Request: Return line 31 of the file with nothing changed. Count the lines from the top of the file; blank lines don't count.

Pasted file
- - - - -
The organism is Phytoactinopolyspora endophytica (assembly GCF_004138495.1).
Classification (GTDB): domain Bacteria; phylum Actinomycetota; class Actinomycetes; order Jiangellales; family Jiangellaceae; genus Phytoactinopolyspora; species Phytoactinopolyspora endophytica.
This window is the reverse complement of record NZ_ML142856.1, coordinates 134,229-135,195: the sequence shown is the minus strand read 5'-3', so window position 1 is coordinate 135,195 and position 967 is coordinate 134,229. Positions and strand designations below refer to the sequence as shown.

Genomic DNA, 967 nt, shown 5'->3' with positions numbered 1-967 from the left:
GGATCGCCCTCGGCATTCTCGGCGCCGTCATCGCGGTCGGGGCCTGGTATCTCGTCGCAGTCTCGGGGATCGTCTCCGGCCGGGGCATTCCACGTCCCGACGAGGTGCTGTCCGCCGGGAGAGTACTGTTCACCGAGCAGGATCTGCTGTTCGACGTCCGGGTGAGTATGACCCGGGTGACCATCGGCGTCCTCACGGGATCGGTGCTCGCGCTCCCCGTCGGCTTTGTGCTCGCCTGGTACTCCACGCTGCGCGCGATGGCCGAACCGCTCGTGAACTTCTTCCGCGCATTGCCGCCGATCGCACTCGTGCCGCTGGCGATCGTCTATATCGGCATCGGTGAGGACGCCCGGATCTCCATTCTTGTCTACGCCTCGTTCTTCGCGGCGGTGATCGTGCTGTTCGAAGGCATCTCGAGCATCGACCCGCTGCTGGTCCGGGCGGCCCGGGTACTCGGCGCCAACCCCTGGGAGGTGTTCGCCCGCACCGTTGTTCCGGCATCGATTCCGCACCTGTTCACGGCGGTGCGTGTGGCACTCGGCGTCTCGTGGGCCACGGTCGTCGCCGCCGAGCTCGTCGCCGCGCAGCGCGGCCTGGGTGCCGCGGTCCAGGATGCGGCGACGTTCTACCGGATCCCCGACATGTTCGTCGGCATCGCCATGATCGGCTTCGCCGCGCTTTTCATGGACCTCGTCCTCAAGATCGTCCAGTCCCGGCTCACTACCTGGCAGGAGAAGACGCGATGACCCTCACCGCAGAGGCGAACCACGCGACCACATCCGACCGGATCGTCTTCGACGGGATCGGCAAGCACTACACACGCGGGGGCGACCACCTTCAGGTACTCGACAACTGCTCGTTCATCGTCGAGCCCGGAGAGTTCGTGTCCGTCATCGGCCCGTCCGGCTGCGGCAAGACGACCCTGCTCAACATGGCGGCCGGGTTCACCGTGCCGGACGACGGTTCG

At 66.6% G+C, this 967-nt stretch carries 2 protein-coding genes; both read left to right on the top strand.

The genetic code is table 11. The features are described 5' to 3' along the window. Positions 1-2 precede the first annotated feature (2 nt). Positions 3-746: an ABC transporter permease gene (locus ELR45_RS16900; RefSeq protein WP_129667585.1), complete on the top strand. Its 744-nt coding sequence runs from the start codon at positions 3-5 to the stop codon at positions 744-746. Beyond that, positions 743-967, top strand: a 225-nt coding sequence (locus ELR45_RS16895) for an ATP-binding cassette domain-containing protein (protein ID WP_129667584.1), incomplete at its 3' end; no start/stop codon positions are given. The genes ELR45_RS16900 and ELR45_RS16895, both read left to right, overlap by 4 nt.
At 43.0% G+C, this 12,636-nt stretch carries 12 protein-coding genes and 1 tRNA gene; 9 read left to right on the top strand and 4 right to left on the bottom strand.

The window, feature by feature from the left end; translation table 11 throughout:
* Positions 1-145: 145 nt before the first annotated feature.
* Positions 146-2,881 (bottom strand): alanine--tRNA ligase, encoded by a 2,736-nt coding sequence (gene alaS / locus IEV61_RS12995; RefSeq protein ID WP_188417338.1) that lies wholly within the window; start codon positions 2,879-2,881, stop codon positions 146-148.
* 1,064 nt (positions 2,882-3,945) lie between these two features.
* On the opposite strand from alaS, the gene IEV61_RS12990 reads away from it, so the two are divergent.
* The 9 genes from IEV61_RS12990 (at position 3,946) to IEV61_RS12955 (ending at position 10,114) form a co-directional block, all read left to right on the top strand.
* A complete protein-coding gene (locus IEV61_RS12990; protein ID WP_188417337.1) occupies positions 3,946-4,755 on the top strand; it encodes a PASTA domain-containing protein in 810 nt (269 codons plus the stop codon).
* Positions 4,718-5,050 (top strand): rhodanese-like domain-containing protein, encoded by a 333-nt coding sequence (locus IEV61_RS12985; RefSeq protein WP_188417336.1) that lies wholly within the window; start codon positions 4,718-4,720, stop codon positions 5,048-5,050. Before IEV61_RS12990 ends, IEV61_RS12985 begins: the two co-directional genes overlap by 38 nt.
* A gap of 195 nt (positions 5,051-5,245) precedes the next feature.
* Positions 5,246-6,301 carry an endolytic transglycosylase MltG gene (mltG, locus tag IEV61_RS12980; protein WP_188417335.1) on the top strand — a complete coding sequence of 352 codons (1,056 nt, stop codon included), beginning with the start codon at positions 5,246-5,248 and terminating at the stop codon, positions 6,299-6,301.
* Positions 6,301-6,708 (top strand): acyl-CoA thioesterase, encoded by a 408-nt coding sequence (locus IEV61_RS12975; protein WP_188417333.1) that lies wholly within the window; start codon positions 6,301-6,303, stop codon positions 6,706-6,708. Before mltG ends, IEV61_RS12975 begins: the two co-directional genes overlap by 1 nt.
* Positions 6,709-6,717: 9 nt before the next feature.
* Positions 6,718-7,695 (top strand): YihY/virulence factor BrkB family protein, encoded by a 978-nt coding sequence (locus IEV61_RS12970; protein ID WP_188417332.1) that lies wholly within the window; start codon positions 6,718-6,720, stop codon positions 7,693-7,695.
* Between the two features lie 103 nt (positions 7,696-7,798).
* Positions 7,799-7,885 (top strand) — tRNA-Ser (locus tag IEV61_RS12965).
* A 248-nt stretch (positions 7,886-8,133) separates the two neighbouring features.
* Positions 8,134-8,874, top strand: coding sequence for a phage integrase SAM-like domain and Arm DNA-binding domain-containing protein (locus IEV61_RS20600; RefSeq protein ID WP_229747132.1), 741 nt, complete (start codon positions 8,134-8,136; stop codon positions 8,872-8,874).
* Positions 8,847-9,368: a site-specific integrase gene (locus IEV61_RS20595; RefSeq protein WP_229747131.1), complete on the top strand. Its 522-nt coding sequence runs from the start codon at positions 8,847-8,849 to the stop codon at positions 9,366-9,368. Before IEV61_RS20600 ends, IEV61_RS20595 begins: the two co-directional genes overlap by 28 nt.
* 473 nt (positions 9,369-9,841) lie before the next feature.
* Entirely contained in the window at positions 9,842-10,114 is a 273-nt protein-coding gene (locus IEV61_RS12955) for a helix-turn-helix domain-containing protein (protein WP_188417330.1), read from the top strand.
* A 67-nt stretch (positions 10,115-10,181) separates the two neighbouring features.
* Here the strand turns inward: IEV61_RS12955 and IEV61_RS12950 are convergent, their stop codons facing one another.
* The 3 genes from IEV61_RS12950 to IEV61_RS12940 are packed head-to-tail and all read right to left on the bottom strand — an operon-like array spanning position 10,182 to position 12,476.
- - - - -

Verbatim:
* The 3 genes from IEV61_RS12950 to IEV61_RS12940 are packed head-to-tail and all read right to left on the bottom strand — an operon-like array spanning position 10,182 to position 12,476.